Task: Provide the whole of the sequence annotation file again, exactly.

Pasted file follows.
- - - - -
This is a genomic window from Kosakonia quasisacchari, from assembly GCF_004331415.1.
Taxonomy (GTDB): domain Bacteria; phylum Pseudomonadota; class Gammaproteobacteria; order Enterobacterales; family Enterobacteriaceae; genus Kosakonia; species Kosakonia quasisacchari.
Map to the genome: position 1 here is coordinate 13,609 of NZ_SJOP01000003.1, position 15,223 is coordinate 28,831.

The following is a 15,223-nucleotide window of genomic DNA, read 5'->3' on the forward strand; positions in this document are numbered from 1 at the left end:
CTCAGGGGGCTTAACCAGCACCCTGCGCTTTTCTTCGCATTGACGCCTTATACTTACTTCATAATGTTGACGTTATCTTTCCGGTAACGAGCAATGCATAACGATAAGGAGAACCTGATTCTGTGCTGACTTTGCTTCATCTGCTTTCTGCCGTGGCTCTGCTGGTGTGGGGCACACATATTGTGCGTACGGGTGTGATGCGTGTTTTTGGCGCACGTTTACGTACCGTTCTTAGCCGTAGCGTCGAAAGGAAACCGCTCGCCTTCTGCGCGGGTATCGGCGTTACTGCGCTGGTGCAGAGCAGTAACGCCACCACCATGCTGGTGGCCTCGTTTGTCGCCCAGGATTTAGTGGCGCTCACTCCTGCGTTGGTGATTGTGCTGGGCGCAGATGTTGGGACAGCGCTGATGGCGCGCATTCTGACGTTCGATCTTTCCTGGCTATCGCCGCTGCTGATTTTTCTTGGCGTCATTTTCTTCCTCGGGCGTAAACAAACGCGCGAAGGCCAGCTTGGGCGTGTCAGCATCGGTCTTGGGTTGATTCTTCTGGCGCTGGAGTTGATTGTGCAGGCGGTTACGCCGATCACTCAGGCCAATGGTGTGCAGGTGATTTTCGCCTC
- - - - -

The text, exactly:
This is a genomic window from Kosakonia quasisacchari, from assembly GCF_004331415.1.
Taxonomy (GTDB): domain Bacteria; phylum Pseudomonadota; class Gammaproteobacteria; order Enterobacterales; family Enterobacteriaceae; genus Kosakonia; species Kosakonia quasisacchari.
Map to the genome: position 1 here is coordinate 13,609 of NZ_SJOP01000003.1, position 15,223 is coordinate 28,831.

The following is a 15,223-nucleotide window of genomic DNA, read 5'->3' on the forward strand; positions in this document are numbered from 1 at the left end:
CTCAGGGGGCTTAACCAGCACCCTGCGCTTTTCTTCGCATTGACGCCTTATACTTACTTCATAATGTTGACGTTATCTTTCCGGTAACGAGCAATGCATAACGATAAGGAGAACCTGATTCTGTGCTGACTTTGCTTCATCTGCTTTCTGCCGTGGCTCTGCTGGTGTGGGGCACACATATTGTGCGTACGGGTGTGATGCGTGTTTTTGGCGCACGTTTACGTACCGTTCTTAGCCGTAGCGTCGAAAGGAAACCGCTCGCCTTCTGCGCGGGTATCGGCGTTACTGCGCTGGTGCAGAGCAGTAACGCCACCACCATGCTGGTGGCCTCGTTTGTCGCCCAGGATTTAGTGGCGCTCACTCCTGCGTTGGTGATTGTGCTGGGCGCAGATGTTGGGACAGCGCTGATGGCGCGCATTCTGACGTTCGATCTTTCCTGGCTATCGCCGCTGCTGATTTTTCTTGGCGTCATTTTCTTCCTCGGGCGTAAACAAACGCGCGAAGGCCAGCTTGGGCGTGTCAGCATCGGTCTTGGGTTGATTCTTCTGGCGCTGGAGTTGATTGTGCAGGCGGTTACGCCGATCACTCAGGCCAATGGTGTGCAGGTGATTTTCGCCTC